Managing India’s Economy: Those Who Cannot Remember The Past...

There are signs of some external and fiscal imbalances that are best recognised and addressed early.

6 min read
Managing India’s Economy: Those Who Cannot Remember The Past...
Those who cannot remember the past are condemned to repeat it.
George Santayana

Over the past few decades, India has endured a few crises associated with external shocks. The 1991 crisis was triggered by the Iraq war. The currency crisis of 2013 came about after Ben Bernanke, then Chairman of the US Federal Reserve, indicated that the US quantitative easing program was set to taper.

While external events did ignite the fires, India was especially vulnerable during those times by sitting on a proverbial powder keg of accumulated external and fiscal imbalances.

Let’s first get a few of things out of the way.

India is not facing any economic crisis at this stage.

Comparisons with 2013 are unwarranted. As are comparisons between India and the likes of Argentina and Turkey in the current context.

But there are signs of some external and fiscal imbalances that are best recognised and addressed early, before they accumulate.


Borrowing To Make Ends Meet

For any household, having to borrow just to fund regular expenses is an uneasy proposition. Such a household will ponder the following:

  • Are we doing the best we can to increase earnings and reduce current spends?
  • Are we investing adequately in the future?
  • Are our lenders dependable?
  • Are we confident we can pay off our loans, and be better off than we are now?

The answers determine the sustainability of the household budget. Let’s ask these same questions of our fiscal and external situations.

Quality Of The Fiscal Deficit

Our government borrows each year to fund a part of its current expenses such as salaries and interest costs – and this is traditionally measured as the revenue deficit.

On the other side there is capital expenditure, which measures investments for our future.

The government deserves credit for bringing down the revenue deficit from 3.2 percent in FY14 to 2.0 percent in FY17. Concomitantly, capital expenditure went up from 1.7 percent of GDP in FY14 to 1.9 percent of GDP in FY17. This was largely made possible because the government took the tough call of not passing on the full benefit of lower oil prices to Indian consumers.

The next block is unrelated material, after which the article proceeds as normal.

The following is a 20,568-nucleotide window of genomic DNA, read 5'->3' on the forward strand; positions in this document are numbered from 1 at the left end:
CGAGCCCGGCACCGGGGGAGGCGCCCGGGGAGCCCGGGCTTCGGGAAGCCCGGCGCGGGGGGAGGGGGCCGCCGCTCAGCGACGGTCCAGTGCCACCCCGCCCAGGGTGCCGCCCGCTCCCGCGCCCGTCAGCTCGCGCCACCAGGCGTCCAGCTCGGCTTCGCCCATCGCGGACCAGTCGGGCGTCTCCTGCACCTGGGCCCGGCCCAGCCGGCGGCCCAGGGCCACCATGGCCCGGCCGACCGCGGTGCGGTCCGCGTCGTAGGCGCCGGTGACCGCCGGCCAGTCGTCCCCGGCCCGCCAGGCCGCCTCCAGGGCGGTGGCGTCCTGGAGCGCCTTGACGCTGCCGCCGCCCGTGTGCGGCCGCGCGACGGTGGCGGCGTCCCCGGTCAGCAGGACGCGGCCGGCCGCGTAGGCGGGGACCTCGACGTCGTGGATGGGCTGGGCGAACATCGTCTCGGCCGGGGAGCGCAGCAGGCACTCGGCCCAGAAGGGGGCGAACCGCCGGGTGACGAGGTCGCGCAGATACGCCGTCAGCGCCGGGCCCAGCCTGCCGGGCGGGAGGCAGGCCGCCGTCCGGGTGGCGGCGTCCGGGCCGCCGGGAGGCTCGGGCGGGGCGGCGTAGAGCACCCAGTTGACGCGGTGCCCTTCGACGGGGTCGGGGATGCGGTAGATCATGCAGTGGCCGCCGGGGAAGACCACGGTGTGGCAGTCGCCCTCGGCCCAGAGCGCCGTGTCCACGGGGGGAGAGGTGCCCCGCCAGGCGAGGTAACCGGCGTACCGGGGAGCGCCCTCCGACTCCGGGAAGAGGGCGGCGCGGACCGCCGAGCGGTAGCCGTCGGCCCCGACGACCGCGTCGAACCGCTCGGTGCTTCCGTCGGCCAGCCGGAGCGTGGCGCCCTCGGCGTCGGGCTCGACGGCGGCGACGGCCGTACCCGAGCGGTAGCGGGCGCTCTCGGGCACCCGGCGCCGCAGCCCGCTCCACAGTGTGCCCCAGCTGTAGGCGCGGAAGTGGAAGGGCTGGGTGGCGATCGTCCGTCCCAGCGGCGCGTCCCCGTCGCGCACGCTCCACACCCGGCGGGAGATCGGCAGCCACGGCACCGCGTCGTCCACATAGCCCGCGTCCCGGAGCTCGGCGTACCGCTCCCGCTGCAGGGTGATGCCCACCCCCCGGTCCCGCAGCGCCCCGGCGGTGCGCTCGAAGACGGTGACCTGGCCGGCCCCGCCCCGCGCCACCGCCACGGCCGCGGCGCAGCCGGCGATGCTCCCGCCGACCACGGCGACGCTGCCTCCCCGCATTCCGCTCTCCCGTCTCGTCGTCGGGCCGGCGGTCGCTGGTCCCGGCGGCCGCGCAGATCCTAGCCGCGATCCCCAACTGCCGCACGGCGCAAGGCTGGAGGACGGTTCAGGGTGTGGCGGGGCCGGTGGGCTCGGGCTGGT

FY18, however, saw fiscal deterioration.

  • Revenue deficit ended at 2.6 percent of GDP – 0.6 percent higher than FY17.
  • Capital expenditure went down to 1.6 percent of GDP – lower than FY14 levels.

For FY19, the revenue deficit is forecast at 2.2 percent of GDP and capital expenditure at 1.6 percent. This looks tough to meet.

The average FY19 (to-date) crude oil price is 32 percent higher than average FY18 levels. The low oil price dividend that the country enjoyed is receding. That, together with the somewhat ambitious targets for Goods and Services Tax collections, the promise of higher minimum support prices and other expenditures could put the revenue deficit targets at risk.

While it’s still early in the fiscal year, at this point it looks like the fiscal slippage could be 0.2-0.5 percent of GDP.

This, in turn, could push the government to reduce capital expenditure if it has to meet its fiscal deficit target of 3.3 percent of GDP.

As an aside, its worth remembering that the Fiscal Responsibility and Budget Management Act no longer sets a path towards lower revenue deficits. The justification offered is that revenue expenditure items such as salaries for school teachers, are actually critical investments for the future. Fair enough. An alternative “effective revenue deficit” was mooted – which incidentally also deteriorated by 0.6 percent in FY18. But even this does not form part of FRBM.

The absence of a focus on bringing down the revenue deficit could give licence to a future government to reduce long term investments even more, in favour of immediate doles.